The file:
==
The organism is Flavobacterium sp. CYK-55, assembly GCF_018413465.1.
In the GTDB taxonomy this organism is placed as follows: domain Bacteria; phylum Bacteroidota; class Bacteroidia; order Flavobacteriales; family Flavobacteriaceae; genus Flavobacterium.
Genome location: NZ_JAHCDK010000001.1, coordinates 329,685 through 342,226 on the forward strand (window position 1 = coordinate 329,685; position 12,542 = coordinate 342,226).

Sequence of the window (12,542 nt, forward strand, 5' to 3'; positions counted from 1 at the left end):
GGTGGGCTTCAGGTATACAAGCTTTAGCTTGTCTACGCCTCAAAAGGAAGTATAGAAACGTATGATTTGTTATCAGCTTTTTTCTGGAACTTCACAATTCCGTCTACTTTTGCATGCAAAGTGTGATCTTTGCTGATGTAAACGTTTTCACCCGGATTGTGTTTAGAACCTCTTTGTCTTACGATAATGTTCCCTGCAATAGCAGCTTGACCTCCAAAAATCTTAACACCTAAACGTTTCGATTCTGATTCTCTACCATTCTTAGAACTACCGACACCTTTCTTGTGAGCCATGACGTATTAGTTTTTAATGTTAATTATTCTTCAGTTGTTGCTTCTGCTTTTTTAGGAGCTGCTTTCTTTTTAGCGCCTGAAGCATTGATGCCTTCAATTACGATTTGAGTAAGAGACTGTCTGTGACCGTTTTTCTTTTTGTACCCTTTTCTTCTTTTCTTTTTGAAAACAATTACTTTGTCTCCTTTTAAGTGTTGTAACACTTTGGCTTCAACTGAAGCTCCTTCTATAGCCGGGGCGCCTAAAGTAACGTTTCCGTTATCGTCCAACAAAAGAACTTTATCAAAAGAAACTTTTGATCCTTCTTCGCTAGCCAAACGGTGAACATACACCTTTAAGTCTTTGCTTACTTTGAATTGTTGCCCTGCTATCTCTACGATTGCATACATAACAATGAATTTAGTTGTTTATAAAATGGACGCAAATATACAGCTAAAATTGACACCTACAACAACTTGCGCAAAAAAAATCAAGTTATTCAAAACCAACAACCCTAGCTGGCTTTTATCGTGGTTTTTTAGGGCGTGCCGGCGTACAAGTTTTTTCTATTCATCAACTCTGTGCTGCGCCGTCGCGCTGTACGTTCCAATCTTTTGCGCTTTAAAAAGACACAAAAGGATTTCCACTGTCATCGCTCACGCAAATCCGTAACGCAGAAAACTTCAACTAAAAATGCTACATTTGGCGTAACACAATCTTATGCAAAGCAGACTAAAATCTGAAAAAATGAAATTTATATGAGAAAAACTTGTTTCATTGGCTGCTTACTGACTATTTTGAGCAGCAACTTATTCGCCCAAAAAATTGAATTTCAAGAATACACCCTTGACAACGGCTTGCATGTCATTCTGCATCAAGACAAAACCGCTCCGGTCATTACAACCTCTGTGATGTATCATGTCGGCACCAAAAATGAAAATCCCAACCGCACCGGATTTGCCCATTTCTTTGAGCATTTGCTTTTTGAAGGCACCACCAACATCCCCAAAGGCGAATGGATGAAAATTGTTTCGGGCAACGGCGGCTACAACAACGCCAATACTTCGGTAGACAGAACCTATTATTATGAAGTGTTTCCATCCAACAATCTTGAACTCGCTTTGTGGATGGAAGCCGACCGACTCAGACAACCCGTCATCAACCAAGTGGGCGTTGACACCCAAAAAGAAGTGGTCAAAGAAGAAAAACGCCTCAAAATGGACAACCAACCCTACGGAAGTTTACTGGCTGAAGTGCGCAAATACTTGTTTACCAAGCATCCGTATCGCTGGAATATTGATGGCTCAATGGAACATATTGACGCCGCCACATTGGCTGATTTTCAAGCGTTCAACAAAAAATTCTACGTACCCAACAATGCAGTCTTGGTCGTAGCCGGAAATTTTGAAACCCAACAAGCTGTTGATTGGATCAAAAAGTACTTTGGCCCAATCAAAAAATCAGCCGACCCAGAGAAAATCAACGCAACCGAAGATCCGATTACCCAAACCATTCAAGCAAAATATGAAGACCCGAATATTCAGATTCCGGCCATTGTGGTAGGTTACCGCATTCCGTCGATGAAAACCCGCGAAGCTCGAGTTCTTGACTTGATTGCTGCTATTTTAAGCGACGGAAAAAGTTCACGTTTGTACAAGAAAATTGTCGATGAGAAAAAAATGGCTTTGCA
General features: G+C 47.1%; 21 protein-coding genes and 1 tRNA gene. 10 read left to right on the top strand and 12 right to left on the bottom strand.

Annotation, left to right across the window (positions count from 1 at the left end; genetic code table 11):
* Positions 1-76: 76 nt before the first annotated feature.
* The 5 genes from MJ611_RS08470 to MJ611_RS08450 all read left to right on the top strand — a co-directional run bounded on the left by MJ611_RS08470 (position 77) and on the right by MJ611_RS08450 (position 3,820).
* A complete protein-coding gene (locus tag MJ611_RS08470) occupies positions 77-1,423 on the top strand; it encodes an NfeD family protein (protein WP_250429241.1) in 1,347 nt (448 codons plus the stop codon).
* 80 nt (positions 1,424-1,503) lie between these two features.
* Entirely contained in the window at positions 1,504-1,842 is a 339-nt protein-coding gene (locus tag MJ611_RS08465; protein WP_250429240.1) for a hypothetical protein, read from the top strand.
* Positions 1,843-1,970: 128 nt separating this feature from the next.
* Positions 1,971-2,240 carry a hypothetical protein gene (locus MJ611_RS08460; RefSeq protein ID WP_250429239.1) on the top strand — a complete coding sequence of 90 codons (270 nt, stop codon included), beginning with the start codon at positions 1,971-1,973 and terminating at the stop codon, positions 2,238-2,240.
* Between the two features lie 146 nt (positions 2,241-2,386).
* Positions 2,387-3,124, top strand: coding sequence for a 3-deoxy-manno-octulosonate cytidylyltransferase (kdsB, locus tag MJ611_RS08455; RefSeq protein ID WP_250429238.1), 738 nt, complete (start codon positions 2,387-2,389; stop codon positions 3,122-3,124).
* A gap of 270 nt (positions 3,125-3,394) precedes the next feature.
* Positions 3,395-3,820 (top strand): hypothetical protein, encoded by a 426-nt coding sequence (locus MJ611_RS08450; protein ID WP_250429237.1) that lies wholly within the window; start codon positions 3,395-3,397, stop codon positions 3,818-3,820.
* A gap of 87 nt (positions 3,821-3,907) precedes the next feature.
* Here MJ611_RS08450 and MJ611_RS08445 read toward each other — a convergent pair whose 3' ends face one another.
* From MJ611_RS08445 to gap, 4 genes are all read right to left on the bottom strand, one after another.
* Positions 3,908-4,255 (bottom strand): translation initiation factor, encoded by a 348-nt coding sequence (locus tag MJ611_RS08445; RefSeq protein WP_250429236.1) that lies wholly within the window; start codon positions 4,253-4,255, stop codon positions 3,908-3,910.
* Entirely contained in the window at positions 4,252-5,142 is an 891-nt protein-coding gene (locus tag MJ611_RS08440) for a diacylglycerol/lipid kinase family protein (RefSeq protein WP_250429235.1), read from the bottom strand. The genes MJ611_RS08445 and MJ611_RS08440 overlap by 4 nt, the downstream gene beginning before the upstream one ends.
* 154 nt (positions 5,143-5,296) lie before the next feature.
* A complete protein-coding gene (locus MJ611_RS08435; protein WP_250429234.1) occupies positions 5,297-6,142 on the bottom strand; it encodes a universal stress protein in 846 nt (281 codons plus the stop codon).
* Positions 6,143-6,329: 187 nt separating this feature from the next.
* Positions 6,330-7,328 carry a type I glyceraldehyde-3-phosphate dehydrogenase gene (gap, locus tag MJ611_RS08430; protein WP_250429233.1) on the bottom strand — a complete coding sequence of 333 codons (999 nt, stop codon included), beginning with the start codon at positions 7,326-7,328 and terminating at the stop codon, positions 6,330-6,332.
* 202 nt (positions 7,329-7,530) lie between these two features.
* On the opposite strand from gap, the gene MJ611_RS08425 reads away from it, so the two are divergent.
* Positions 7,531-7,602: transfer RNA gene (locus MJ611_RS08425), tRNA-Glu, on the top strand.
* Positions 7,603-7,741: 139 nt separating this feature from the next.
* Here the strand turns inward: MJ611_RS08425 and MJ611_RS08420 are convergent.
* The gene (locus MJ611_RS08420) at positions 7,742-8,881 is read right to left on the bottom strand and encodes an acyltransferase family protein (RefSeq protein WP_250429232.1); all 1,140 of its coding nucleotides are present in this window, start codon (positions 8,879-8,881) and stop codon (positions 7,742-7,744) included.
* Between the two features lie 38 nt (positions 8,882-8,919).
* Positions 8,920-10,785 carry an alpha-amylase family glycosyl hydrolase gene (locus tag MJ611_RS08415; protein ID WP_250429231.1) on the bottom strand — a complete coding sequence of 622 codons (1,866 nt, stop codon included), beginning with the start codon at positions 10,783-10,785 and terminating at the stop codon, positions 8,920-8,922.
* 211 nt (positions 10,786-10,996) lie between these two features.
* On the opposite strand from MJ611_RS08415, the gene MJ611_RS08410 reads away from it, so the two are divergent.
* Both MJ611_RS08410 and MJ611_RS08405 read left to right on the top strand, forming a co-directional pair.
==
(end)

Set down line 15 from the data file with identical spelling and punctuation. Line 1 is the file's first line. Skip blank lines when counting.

* Between the two features lie 146 nt (positions 2,241-2,386).